The curling season is over. At least, that is, at the Glen Harper Curling Centre after the catastrophic failure of the facility’s ice plant.
“What happened was right around the first weekend of January, we had a power outage at the rink and an alarm that the ice plant had shut off,” said Brent Dellebuur, president of the club.
Upon inspection, it appeared that a seal in the compressor was blown so, naturally, the club ordered a replacement part.
But when a refrigeration crew went to install the new part, they realized the true extent of the damage.
“It’s caused a few sleepless nights for sure,” Dellebuur said. “We’re exploring all sorts of options here as to how we are going to try to get this thing repaired.”
While the Municipality of North Cowichan still owns the land and the building, the club is responsible for the building’s contents so while hopeful, he’s doesn’t believe the club will get any help from them. They’ll have to do it on their own.
“We’re looking at a pretty daunting task here to try to raise that kind of money,” Dellebuur said. “It’s going to be, we figure, somewhere in excess of $100,000 for us to repair this thing.”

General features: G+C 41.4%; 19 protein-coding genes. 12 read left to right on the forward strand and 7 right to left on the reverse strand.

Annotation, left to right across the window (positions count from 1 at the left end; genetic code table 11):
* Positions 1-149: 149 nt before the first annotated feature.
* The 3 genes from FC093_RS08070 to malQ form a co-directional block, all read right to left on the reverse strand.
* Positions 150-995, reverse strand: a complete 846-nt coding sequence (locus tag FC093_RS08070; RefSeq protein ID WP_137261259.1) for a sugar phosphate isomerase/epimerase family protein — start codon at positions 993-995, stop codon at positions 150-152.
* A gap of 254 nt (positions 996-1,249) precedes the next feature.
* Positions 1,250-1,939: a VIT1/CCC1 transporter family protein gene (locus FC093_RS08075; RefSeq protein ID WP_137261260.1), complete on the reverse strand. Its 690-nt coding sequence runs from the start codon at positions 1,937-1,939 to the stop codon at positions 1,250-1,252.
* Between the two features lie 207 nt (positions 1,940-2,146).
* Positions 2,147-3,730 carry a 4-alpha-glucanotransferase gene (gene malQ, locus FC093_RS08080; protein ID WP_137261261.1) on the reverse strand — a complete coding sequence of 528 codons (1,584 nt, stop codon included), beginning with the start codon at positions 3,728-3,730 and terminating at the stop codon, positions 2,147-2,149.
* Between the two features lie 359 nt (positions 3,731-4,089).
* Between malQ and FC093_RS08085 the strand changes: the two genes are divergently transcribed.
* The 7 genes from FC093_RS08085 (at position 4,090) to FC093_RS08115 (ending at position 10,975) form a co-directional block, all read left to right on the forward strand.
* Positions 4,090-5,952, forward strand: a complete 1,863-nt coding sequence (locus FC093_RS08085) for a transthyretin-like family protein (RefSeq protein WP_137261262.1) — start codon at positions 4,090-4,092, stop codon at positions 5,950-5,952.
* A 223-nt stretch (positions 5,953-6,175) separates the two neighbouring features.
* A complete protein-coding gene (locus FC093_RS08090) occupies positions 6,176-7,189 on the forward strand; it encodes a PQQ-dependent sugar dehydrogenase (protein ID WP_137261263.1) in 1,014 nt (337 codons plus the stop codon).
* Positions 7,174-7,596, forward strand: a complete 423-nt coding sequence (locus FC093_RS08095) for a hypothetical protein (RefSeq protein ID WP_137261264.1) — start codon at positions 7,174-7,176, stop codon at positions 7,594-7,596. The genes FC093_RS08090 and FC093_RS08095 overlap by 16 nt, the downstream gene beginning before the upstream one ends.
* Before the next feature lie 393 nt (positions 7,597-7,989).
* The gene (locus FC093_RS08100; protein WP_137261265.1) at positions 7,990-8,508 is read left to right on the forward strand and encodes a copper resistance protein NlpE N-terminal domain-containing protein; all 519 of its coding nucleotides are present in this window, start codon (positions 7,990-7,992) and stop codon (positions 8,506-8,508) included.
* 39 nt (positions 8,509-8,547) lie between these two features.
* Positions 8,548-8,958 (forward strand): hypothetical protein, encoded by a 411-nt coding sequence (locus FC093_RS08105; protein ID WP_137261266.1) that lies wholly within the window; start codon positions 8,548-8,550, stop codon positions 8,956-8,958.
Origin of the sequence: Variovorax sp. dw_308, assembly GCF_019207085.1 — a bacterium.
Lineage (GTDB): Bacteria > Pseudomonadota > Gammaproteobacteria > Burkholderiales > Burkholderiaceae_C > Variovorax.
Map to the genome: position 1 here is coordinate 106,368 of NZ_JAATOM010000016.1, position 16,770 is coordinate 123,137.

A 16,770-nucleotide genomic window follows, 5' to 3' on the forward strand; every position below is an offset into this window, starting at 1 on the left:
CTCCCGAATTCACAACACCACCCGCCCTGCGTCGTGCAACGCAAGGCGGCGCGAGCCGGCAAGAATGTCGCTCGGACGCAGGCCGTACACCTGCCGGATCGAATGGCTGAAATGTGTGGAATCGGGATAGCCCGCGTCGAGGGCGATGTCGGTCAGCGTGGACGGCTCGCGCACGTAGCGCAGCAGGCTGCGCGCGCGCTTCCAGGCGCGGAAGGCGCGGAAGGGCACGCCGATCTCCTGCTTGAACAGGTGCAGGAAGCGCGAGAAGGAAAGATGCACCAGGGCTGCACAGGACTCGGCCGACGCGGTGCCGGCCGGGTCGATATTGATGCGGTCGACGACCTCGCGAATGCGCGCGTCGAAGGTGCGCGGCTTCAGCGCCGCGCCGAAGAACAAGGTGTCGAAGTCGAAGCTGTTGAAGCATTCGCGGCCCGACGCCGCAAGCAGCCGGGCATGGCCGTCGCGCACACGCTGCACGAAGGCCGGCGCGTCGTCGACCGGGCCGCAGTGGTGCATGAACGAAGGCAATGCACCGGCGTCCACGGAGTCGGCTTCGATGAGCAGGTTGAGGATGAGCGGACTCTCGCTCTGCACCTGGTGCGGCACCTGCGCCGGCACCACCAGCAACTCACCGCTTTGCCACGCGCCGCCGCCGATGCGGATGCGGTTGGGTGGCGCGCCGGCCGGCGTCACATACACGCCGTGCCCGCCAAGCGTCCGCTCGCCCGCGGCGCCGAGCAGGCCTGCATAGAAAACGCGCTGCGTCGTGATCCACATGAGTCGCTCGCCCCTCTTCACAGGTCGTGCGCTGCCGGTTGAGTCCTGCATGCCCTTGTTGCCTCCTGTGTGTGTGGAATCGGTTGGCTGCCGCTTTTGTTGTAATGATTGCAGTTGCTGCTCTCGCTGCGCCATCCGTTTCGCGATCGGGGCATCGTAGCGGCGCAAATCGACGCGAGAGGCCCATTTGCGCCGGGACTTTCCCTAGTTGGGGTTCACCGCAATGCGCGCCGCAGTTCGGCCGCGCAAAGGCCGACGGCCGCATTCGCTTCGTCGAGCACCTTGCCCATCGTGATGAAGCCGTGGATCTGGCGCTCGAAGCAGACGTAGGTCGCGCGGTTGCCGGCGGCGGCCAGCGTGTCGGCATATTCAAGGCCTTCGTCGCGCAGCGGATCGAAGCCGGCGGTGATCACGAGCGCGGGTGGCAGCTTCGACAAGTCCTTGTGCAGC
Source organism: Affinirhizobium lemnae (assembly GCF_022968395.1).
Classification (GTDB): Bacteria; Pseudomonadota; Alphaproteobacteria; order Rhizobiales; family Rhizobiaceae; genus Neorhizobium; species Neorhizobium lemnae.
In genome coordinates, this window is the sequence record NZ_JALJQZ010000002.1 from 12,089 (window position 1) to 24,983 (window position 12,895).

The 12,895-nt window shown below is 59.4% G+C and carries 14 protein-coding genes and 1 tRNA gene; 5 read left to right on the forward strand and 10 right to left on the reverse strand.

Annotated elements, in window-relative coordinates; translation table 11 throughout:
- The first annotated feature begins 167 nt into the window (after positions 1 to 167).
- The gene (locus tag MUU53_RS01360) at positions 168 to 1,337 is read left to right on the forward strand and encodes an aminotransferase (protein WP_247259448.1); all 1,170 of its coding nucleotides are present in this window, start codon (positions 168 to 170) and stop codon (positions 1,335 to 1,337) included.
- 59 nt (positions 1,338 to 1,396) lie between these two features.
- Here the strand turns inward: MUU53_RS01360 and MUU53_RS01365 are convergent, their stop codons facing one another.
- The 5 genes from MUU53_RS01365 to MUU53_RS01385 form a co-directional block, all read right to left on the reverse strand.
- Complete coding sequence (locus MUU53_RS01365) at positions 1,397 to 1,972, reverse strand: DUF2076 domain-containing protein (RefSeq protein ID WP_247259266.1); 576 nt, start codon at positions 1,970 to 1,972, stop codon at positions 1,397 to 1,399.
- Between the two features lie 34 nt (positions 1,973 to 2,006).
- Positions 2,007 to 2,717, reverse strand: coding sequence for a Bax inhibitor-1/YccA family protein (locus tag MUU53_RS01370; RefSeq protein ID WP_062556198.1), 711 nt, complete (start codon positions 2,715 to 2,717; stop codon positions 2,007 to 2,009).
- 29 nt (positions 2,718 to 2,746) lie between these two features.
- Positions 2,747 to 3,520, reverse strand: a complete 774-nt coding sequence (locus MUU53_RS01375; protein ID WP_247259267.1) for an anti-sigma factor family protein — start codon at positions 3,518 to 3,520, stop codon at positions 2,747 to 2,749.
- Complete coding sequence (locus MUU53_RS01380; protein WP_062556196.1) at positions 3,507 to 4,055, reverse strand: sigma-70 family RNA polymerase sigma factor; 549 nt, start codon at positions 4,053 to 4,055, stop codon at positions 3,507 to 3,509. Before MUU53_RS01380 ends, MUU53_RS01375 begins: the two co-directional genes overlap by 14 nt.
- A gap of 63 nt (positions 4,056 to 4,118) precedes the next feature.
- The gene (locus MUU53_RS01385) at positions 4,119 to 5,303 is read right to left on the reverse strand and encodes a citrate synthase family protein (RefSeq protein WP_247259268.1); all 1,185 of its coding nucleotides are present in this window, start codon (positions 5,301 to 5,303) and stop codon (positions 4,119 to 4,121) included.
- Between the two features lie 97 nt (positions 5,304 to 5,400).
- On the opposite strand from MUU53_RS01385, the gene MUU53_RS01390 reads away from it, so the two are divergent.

With the COVID restrictions in place, no bonspiels had been planned at the rink, but Dellebuur said it was “a huge blow” to the league.
The curling club’s board of directors met Jan. 17 and were able to redirect many members to either Lake Cowichan or Kerry Park to curl because “it wasn’t feasible to continue on this year” at the Sherman Road rink.
Instead of looking for a quick fix, the board has decided to take the time to make sure they get the right plan going forward so they can make the best decision for the members of the club, Dellebuur said.
Curling at the Sherman Road club will likely resume in the fall. Until then, a fundraising has begun. To donate email email@example.com